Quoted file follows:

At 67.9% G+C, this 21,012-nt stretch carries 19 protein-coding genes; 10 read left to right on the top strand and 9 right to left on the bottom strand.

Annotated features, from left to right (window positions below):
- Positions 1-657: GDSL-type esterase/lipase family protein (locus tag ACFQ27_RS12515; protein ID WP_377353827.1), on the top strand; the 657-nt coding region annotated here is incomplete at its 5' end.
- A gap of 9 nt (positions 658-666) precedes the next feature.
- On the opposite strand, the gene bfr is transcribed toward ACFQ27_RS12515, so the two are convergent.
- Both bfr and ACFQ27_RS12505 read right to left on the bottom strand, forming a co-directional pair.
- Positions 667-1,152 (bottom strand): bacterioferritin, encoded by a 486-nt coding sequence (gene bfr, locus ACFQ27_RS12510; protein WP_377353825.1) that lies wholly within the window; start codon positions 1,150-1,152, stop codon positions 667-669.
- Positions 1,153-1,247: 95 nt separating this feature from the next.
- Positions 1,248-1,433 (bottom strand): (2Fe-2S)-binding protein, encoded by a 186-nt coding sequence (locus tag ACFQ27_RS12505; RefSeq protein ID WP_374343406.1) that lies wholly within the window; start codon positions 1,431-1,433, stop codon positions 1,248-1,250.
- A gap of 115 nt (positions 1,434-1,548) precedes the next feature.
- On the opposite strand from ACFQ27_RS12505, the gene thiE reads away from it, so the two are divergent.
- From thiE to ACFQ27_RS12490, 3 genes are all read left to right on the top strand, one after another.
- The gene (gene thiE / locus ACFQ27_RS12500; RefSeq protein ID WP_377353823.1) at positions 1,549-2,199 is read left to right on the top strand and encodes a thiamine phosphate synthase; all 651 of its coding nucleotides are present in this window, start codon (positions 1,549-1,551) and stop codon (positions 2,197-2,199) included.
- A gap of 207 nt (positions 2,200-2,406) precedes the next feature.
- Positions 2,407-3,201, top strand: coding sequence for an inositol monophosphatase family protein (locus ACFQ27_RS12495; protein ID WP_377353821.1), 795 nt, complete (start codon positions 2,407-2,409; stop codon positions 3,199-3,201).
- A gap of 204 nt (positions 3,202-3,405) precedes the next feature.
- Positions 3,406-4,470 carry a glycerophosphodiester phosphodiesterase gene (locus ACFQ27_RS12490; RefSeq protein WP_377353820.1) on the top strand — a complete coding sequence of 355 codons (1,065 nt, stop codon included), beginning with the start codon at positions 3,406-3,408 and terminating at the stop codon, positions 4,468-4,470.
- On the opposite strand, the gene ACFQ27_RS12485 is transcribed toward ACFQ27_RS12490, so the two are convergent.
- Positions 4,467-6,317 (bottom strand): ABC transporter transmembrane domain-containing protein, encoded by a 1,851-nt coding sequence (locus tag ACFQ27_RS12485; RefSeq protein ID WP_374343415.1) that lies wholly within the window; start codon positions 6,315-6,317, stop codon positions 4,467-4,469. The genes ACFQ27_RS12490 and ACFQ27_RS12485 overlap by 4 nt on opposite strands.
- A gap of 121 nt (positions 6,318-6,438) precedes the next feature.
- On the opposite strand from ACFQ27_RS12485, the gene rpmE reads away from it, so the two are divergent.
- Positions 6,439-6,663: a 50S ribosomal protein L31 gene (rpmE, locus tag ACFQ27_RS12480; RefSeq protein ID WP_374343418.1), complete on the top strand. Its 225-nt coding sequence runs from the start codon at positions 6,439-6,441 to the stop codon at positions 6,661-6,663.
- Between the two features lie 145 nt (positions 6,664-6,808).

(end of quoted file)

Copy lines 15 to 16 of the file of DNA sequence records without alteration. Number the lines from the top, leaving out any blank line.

- Positions 2,407-3,201, top strand: coding sequence for an inositol monophosphatase family protein (locus ACFQ27_RS12495; protein ID WP_377353821.1), 795 nt, complete (start codon positions 2,407-2,409; stop codon positions 3,199-3,201).
- A gap of 204 nt (positions 3,202-3,405) precedes the next feature.